India is reportedly set to buy a batch of anti-tank guided missiles from Israel in a bid to boost its military capabilities against arch-rival Pakistan.
Indian government is likely to soon finalize with Israel purchase of a batch of Spike anti-tank guided missiles (ATGMs), which would significantly enhance its anti-tank capability against Islamabad, according to news reported on Times of India on Friday.
The report quoted an unnamed source as saying the anti-tank Spike missiles would be used as a “stop-gap” measure before the India’s Defense Research and Development Organization (DRDO) could come up with an indigenous anti-tank missile of its own within the next three years.
The purchase proposal is at an advanced stage and is awaiting New Delhi’s approval, the source said, without revealing any details.
The order for the anti-tank guided missile, made by Israeli firm Rafael Advanced Defense Systems Ltd., could be placed this year to meet the Indian army’s urgent requirements, according to the source.
A Rafael spokesman confirmed that a potential deal was under discussion with New Delhi, but declined to comment further until any signing was done.
The decision was made months after the Indian government scrapped a previously negotiated deal to buy 500-million-dollar worth of Spike missiles.
However, Israeli Prime Minister Benjamin Netanyahu said the deal was “back on” after the meeting with his Indian counterpart Narendra Modi during his visit to New Delhi in January.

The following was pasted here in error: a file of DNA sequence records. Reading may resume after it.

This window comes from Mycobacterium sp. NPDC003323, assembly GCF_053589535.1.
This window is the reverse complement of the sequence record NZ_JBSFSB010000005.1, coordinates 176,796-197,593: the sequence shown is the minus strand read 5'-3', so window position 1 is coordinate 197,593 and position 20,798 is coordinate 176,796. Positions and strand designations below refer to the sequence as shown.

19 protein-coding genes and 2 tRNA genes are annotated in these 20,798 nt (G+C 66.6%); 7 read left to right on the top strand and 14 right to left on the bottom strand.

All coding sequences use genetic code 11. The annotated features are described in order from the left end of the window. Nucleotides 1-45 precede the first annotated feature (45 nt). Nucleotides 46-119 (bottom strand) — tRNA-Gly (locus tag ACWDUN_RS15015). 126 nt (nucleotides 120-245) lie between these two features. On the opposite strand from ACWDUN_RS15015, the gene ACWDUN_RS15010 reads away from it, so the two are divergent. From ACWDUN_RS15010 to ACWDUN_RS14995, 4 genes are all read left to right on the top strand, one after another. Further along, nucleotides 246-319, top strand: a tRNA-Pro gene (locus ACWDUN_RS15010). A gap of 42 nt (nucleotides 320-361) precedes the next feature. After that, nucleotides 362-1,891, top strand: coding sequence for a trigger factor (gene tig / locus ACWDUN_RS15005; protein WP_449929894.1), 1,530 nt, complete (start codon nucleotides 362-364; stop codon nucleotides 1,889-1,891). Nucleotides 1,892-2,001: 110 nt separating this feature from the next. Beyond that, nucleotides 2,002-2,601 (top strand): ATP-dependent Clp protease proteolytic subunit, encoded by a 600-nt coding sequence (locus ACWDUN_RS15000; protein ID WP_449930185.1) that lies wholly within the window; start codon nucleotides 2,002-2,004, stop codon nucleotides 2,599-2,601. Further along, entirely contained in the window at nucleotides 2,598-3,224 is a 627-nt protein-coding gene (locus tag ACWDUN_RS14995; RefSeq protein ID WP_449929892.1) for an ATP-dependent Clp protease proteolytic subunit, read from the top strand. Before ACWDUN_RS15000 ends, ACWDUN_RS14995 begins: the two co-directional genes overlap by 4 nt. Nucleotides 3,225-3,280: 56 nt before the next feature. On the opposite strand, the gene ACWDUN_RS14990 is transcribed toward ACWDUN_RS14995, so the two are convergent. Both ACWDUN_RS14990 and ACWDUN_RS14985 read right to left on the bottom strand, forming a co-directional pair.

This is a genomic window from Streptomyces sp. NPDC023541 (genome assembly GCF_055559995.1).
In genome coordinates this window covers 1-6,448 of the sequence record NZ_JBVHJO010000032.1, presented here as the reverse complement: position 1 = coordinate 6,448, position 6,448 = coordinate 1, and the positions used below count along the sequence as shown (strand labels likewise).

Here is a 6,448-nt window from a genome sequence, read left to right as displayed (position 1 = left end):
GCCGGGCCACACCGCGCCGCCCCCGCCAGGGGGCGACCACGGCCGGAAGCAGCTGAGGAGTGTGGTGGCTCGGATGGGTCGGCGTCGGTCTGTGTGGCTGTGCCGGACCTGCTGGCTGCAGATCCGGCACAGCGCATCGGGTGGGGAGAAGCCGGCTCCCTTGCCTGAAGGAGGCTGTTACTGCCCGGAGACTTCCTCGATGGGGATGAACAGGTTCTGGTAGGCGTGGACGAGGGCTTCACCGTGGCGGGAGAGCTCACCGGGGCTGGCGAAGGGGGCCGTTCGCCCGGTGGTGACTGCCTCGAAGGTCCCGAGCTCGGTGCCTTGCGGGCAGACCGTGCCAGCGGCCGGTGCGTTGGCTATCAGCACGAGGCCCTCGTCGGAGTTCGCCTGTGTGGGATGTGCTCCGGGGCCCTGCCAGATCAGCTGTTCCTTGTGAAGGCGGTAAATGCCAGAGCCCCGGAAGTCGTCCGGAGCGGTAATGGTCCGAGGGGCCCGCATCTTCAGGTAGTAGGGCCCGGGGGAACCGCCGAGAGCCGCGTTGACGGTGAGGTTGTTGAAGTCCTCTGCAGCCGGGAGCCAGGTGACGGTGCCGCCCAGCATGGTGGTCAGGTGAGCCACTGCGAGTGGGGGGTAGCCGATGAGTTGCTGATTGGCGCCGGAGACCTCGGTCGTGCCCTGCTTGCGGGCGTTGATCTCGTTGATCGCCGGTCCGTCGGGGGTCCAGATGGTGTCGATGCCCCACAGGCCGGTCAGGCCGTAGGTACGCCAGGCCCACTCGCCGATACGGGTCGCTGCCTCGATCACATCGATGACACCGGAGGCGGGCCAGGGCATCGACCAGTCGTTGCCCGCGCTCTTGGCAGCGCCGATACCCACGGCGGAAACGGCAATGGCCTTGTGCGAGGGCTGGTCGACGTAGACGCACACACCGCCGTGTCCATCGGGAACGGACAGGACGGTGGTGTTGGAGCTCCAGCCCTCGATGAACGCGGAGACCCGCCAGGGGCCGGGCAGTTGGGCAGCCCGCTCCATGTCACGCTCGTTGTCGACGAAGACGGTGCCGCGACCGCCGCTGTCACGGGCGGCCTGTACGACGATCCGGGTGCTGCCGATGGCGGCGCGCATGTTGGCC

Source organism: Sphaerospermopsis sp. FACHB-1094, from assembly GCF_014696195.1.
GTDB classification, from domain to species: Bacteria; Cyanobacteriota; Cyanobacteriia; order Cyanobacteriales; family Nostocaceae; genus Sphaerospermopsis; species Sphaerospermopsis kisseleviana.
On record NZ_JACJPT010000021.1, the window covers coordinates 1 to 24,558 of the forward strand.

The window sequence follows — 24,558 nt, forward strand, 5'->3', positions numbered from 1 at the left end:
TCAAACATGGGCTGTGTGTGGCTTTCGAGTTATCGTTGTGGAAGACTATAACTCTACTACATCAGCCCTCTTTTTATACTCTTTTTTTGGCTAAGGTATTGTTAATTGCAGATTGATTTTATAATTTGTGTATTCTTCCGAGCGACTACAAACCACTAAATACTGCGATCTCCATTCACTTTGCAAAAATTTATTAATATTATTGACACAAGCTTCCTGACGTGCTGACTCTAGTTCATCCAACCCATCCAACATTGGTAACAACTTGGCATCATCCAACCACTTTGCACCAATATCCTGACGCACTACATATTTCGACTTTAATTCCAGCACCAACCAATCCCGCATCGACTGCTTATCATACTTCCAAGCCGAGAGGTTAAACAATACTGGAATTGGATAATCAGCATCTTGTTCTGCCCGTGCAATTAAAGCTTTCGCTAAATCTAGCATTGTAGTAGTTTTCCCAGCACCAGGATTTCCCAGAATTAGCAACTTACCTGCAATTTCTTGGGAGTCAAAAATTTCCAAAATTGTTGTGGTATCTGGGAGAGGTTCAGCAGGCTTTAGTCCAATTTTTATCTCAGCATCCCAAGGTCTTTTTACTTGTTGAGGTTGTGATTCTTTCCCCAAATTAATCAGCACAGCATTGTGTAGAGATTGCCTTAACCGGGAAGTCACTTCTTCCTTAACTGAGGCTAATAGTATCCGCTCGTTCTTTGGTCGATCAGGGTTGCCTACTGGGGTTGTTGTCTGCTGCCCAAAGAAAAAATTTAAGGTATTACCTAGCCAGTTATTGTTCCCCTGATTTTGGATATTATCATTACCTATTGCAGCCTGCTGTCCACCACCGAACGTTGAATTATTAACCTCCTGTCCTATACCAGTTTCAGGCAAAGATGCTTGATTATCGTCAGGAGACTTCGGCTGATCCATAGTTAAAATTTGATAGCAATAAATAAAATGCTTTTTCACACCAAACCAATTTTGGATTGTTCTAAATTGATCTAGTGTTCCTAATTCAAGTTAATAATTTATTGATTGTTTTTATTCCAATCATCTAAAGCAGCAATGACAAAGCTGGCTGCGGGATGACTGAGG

zionist prime minister starts a six-day-long tour of India, a major buyer of Tel Aviv’s arms, as controversy bubbles away over the regime’s arms sales in Asia.
Days after the visit, Tel Aviv said India would buy the ATGMs and that the final details and scope of the deal were being worked out.
The Indian government, however, once again annulled the contract after the DRDO promised to develop an indigenous anti-tank missile to meet the army requirement of over 8,000 anti-tank missiles by 2021.
India and Pakistan have been locked in dispute over the Kashmir region since they became independent in 1947, with the two nuclear-armed rivals having fought three wars over it.
New Delhi has deployed some 500,000 soldiers to the disputed region to further “boost the security” of the borderline amid its crackdown on pro-independence Kashmiris in its share of the region, where anti-India sentiments are high.
Cross-border frictions have recently flared up between troops from the two neighbors along the disputed de facto border in Kashmir. The two sides have accused each other of provocation.
New Delhi and Islamabad both claim the region in full, but rule parts of it. Pakistan administers one-third of Kashmir, with the remaining two-thirds under India’s control.
Thousands of people have been killed in the unrest in Kashmir over the past two decades.